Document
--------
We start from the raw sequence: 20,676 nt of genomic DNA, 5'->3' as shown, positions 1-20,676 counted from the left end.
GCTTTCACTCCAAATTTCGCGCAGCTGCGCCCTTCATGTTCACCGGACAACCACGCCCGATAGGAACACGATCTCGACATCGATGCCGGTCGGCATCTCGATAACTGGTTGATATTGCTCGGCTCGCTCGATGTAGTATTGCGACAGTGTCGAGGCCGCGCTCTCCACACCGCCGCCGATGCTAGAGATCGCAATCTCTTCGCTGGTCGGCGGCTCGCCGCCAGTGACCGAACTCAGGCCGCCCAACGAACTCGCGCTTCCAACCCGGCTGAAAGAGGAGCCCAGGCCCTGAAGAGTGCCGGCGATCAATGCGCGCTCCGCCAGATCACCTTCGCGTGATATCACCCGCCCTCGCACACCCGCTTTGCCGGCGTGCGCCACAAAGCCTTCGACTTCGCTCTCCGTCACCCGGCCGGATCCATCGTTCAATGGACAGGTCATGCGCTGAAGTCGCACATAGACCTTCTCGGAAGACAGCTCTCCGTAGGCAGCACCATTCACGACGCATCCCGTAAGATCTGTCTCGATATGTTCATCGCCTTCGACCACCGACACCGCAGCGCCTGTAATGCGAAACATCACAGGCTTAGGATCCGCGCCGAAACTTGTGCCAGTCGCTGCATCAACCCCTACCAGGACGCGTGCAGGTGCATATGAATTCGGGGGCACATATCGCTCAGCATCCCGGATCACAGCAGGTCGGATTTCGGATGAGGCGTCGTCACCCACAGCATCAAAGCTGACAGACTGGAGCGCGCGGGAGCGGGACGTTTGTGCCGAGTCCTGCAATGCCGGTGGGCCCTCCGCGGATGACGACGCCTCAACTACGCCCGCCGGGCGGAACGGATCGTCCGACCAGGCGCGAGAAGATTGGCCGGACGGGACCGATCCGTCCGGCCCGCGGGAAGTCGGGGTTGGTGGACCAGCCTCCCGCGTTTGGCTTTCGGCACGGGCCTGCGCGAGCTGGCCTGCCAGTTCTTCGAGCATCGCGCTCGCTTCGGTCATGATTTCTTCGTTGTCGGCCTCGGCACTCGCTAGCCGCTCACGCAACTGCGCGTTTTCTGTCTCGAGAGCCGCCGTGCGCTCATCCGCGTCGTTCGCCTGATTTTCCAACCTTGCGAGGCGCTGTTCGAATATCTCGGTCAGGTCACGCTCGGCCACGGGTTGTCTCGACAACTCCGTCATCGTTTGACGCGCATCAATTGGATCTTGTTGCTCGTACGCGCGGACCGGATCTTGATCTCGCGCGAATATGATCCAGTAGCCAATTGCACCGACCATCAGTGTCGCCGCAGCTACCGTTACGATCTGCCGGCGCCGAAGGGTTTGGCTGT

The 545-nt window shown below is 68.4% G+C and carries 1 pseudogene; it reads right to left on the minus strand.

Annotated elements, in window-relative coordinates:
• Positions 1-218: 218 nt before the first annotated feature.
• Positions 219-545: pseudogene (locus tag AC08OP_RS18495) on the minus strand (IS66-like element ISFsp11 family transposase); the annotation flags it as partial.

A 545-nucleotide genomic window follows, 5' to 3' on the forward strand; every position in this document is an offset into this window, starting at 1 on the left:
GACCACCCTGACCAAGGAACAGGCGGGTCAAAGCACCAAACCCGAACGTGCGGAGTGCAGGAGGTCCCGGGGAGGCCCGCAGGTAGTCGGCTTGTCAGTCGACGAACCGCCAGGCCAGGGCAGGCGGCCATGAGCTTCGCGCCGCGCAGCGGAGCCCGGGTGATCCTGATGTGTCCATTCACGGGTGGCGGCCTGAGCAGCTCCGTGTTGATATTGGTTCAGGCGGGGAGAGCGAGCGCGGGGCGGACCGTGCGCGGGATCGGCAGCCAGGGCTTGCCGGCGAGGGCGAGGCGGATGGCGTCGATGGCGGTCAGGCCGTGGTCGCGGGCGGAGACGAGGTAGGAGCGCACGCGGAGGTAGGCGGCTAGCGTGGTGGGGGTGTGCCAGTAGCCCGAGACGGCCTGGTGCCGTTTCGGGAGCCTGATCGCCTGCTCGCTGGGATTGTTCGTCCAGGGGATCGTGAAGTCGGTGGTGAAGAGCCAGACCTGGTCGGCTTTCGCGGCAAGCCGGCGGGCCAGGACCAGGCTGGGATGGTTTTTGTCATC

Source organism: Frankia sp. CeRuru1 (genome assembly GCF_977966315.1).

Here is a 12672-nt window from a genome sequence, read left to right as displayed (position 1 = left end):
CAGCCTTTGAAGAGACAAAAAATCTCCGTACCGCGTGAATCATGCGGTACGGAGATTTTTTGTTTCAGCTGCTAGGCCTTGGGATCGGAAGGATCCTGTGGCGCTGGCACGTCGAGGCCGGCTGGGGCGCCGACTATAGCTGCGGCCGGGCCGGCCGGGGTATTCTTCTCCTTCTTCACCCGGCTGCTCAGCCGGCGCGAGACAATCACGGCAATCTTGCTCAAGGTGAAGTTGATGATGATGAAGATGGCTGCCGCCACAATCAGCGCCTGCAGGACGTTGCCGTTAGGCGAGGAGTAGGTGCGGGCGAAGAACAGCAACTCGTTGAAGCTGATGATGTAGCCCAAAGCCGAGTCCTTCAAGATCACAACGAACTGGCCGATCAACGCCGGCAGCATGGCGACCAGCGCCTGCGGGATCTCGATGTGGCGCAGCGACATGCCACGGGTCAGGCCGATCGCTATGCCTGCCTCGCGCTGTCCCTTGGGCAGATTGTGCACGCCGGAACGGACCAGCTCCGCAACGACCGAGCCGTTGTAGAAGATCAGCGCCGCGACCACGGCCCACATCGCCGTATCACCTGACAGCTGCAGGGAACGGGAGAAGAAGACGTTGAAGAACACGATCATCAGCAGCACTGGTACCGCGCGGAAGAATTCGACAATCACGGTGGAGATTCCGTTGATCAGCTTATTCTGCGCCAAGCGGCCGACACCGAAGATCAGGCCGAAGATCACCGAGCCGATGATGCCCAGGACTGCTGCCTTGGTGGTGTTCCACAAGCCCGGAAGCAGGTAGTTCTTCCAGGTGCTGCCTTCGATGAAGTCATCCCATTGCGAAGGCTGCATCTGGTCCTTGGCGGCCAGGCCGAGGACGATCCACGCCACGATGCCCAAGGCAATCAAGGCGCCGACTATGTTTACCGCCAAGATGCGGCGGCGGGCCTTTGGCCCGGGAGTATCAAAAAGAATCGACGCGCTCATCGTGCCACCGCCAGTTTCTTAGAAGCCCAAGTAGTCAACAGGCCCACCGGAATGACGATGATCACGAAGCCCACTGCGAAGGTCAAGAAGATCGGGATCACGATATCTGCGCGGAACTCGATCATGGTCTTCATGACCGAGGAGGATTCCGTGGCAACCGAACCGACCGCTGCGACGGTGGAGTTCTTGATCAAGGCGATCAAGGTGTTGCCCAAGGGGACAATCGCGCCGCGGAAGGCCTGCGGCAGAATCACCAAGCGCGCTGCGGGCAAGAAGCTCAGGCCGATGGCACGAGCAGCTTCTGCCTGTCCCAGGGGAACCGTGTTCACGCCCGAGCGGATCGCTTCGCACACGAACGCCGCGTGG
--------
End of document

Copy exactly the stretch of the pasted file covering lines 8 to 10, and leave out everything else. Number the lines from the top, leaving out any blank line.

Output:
GACCACCCTGACCAAGGAACAGGCGGGTCAAAGCACCAAACCCGAACGTGCGGAGTGCAGGAGGTCCCGGGGAGGCCCGCAGGTAGTCGGCTTGTCAGTCGACGAACCGCCAGGCCAGGGCAGGCGGCCATGAGCTTCGCGCCGCGCAGCGGAGCCCGGGTGATCCTGATGTGTCCATTCACGGGTGGCGGCCTGAGCAGCTCCGTGTTGATATTGGTTCAGGCGGGGAGAGCGAGCGCGGGGCGGACCGTGCGCGGGATCGGCAGCCAGGGCTTGCCGGCGAGGGCGAGGCGGATGGCGTCGATGGCGGTCAGGCCGTGGTCGCGGGCGGAGACGAGGTAGGAGCGCACGCGGAGGTAGGCGGCTAGCGTGGTGGGGGTGTGCCAGTAGCCCGAGACGGCCTGGTGCCGTTTCGGGAGCCTGATCGCCTGCTCGCTGGGATTGTTCGTCCAGGGGATCGTGAAGTCGGTGGTGAAGAGCCAGACCTGGTCGGCTTTCGCGGCAAGCCGGCGGGCCAGGACCAGGCTGGGATGGTTTTTGTCATC

Source organism: Frankia sp. CeRuru1 (genome assembly GCF_977966315.1).

Here is a 12672-nt window from a genome sequence, read left to right as displayed (position 1 = left end):